Developers: Daedalic Entertainment
Publishers: Daedalic Entertainment
Double Fine came under a bit of fire recently for the way in which they've handled the game formerly know as the Double Fine Adventure -- Broken Age. After all, instead of creating a game to spec gifted the generous $2 million budget by an eager, anticipatory community on Kickstarter, it seems that Tim Schafer and co. were more happy creating half a game with double the budget. Adventure games don't need astronomical budgets to be gripping, magical affairs. Nor has the appetite for them dimmed over the course of the years as some might tell you, it's more that other trends have risen and fallen in fashion.
Daedalic Entertainment have been producing retina-pleasing adventure games for years. Perhaps best known for their Deponia series -- a setting that rather left me cold, I'll admit -- I fell in love with their delightful tale of a would-be magician and a dimension-hopping bunny in Night of the Rabbit earlier this year, a sumptuous point-and-click affair that evoked the narrative spirits of Mssrs. Carroll, Lewis, and Milne.
But whereas The Night of the Rabbit was like flicking through an interactive children's book come to live, Memoria attempts to engage in the epic. Picking up from where Chains of Satinav left off, Memoria finds the hero of the last game, the bird catcher Geron, seeking to find a way to reverse the curse that has trapped the spirit of his friend Nuri in the body of a raven. An encounter with a mysterious trader named Fahi leads to the possibility of salvation, but it comes at a price: Fahi demands the answer to a riddle involving a certain demon hunting princess, Sadja, who vanished 500 years ago in the midst of a war that shook the foundations of the world.
The narrative is set up smartly, we as players flit between controlling Geron on his quest for truth in the present, and Sadja several centuries before, and the latter is a far cry from any damsel stereotype that one might associate with "princesses" in games. Thanks, Peach.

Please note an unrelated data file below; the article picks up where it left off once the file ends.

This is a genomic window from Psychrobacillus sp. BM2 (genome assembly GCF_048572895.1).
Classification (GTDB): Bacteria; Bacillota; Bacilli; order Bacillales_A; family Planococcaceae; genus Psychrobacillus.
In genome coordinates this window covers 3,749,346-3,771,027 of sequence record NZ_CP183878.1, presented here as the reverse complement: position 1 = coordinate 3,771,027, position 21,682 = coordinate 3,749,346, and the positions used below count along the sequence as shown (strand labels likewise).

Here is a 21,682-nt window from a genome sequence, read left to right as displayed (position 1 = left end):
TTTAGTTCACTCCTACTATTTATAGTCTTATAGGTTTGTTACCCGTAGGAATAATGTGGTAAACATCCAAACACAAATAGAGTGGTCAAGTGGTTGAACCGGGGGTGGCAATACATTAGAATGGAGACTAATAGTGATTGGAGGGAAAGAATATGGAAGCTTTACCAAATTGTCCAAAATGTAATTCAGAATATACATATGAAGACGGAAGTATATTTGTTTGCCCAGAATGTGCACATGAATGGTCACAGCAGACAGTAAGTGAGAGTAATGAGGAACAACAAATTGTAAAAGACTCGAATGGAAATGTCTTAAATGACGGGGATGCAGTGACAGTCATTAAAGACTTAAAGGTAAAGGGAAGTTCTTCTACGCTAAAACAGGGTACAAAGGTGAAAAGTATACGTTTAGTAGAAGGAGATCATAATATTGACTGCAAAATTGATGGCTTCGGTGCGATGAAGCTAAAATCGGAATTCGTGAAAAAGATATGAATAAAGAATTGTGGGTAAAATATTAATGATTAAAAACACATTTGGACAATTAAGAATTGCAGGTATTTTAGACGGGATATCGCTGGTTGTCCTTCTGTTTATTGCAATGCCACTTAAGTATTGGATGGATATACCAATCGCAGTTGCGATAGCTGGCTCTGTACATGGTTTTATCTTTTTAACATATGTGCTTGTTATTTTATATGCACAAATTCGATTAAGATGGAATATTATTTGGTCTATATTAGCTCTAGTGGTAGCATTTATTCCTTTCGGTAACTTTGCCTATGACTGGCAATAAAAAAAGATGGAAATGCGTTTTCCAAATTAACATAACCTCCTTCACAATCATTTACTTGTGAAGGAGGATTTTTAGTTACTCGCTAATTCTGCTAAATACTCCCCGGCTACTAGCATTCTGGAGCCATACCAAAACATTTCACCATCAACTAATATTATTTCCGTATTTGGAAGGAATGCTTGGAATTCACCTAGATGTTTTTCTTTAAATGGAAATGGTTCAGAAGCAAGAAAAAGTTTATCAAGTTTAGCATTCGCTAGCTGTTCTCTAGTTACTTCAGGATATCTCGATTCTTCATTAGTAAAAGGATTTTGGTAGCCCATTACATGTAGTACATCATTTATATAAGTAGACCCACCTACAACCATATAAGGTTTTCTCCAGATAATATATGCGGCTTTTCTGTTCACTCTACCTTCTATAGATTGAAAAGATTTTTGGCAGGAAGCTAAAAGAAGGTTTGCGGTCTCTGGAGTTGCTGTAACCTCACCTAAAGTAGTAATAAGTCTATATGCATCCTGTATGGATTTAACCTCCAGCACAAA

I don't want to go into the plot too much, to do so would be ruin Memoria's main attraction, but it's clear that Daedalic have set their sights high with this game. It's not just more of the same for Satinav fans, it's designed to be an enormous, engaging epic in its own right that reaches far beyond that of its predecessor, which was a relatively predictable point-and-click affair. That's not to say it wasn't enjoyable, but it didn't exactly hold any surprises either.
Here, however, we have two intertwining narratives, two playable characters with different magical abilities, triggered (much in the same way as they were in Night of the Rabbit) by clicking on the relevant icon in the inventory. The first couple that are unlocked are relatively unassuming, but there's a nice nod to Rabbit when Geron is gifted the Hare's Eye, allowing him to identifying patches of lingering magic. Sadja's abilities often tie directly into the puzzle solving, meaning that not every screen yields up a case of inventory-swapping, item-combining trial and error. There's a fair amount of that traditional material, but it's nice to see a few puzzles take advantages of the protagonists' unique abilities.
Pleasantly, there are also a few concessions made for modern audiences too. The space bar allows players to glimpse all of the interactive objects in view, you can flit more quickly between stills with a double click of the mouse rather than waiting for the somewhat lethargic animations to play out, and there's a little hint system in place too, though (much like Rabbit) its usefulness is up for debate given the tendency for those little tips to regurgitate what you already know.
There's a forest section in there, though, that will almost certainly prove incredibly divisive. It harks back to labyrinthine forests such as those found during Guybrush Threepwood's quest for The Legendary Treasure of Melee Island,, only instead of purchasing a map, players have to work out the way through for themelves. Some will no doubt find this infuriating. others, like me, will almost certainly reach for a pen and paper (just like we used to as kids) and start mapping things out. I for one found it to be a rather welcome nod to the bastard hard games of yesteryear (see also my interview with John Robertson for more on this subject), but Daedalic seem to have realised that such a section might prove divisive and included an option to skip it.
This is an example of bad design. Encouraging people to miss out chunks of your game begs the question of why you included it in the first place. It shows a lack of conviction on the side of the developers, and also a certain degree of laziness. Why give someone the option to pull the plug, ruining their sense of immersion, rather than a little nudge here or a hint there.
That really annoyed me, but thankfully it was the only part of the demo that did. Memoria is an aesthetic delight, as most Daedelic titles are. But the murky watercolour backdrops situate us deeply in this fantasy world, with the medieval music in the background serving to instil a sense of importance and urgency into proceedings, rising and falling to suit whatever scene unfolds. We were only able to witness the German voiceovers with English subtitles, but in all honesty I may well keep it that way when the full game arrives.
A good first impression from Memoria, then; it looks like Daedalic are onto another winner.